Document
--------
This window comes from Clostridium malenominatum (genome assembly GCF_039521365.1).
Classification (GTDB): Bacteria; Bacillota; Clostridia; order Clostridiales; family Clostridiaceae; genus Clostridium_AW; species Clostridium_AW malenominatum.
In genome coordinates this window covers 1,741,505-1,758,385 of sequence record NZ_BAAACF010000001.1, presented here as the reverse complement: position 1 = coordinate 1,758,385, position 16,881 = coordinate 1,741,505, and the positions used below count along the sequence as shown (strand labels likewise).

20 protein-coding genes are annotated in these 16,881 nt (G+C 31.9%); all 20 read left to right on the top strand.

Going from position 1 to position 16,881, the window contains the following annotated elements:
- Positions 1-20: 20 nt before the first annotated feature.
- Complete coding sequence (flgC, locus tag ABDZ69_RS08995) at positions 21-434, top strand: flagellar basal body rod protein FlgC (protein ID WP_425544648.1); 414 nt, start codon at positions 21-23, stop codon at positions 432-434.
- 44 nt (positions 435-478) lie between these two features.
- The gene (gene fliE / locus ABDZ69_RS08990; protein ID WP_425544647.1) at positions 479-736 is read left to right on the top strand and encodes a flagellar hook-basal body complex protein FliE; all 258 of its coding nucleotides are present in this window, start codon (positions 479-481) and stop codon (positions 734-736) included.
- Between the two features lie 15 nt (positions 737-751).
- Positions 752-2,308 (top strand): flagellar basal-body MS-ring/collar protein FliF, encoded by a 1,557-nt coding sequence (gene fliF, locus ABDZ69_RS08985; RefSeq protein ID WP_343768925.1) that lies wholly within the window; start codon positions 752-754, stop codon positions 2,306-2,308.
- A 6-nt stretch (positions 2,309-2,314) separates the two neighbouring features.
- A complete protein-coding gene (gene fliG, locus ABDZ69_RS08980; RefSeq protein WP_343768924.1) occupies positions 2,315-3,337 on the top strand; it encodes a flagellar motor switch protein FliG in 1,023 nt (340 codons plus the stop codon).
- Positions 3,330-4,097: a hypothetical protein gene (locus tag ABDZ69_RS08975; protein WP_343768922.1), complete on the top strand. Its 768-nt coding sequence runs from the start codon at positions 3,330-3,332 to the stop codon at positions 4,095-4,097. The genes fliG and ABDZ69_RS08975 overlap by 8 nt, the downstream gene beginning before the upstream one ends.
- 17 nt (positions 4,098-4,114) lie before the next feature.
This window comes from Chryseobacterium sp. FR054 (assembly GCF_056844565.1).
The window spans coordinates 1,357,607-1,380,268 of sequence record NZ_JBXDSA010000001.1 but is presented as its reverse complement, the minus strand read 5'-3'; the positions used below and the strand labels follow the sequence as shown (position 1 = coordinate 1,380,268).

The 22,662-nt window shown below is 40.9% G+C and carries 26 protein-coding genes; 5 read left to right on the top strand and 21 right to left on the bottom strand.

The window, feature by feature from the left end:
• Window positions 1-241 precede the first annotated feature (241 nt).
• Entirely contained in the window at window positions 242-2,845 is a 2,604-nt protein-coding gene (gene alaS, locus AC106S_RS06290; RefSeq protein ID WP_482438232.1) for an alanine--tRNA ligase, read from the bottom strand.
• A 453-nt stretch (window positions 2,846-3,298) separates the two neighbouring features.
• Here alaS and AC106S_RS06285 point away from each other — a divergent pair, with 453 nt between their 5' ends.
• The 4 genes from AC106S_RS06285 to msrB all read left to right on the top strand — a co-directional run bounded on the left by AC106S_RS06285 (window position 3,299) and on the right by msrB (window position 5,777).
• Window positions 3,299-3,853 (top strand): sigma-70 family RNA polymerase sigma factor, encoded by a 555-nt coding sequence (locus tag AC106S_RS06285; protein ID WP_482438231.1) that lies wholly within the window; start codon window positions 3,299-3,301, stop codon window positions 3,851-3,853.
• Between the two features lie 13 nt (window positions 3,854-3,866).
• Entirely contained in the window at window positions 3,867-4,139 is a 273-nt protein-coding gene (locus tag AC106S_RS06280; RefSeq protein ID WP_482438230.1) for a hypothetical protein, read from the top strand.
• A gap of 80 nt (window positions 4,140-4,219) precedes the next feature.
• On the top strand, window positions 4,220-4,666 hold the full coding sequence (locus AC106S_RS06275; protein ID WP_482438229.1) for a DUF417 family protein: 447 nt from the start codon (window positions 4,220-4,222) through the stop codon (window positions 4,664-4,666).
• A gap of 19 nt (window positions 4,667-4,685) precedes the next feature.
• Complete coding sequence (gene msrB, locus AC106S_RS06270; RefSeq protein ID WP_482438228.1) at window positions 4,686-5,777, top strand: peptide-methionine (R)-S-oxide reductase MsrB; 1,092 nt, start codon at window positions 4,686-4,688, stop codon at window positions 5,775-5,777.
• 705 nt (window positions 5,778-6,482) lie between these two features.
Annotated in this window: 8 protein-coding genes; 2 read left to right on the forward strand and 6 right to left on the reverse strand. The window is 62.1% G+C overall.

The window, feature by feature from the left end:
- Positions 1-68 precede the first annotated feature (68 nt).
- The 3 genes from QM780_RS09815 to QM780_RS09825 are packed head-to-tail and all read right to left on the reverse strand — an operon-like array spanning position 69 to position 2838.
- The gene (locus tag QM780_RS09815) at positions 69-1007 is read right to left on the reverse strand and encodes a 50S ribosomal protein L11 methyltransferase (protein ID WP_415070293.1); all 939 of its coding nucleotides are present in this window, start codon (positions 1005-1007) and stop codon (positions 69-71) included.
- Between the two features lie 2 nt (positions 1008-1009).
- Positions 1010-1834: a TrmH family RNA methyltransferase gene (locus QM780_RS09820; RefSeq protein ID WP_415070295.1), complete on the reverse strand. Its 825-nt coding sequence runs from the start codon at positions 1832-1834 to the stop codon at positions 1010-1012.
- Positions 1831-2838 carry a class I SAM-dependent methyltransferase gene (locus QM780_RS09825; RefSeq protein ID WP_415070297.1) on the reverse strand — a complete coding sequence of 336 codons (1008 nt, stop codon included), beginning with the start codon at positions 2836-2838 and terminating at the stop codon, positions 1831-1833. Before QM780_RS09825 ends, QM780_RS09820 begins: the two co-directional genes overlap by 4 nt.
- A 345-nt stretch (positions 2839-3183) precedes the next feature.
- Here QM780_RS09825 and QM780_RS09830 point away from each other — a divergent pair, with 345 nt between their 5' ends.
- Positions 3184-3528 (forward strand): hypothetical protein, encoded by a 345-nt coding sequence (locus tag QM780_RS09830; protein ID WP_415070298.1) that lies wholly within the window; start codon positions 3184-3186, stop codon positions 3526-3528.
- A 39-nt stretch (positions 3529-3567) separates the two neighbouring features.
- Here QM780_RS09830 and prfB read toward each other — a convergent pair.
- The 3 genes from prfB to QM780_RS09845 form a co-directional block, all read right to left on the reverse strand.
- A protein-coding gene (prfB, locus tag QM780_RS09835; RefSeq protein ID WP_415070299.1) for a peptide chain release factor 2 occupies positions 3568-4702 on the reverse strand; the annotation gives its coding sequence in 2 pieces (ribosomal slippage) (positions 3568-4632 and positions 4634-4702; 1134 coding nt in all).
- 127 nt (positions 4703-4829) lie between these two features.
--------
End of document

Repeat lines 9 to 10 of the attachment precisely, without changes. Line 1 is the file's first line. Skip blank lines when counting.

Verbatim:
- The gene (gene fliE / locus ABDZ69_RS08990; protein ID WP_425544647.1) at positions 479-736 is read left to right on the top strand and encodes a flagellar hook-basal body complex protein FliE; all 258 of its coding nucleotides are present in this window, start codon (positions 479-481) and stop codon (positions 734-736) included.
- Between the two features lie 15 nt (positions 737-751).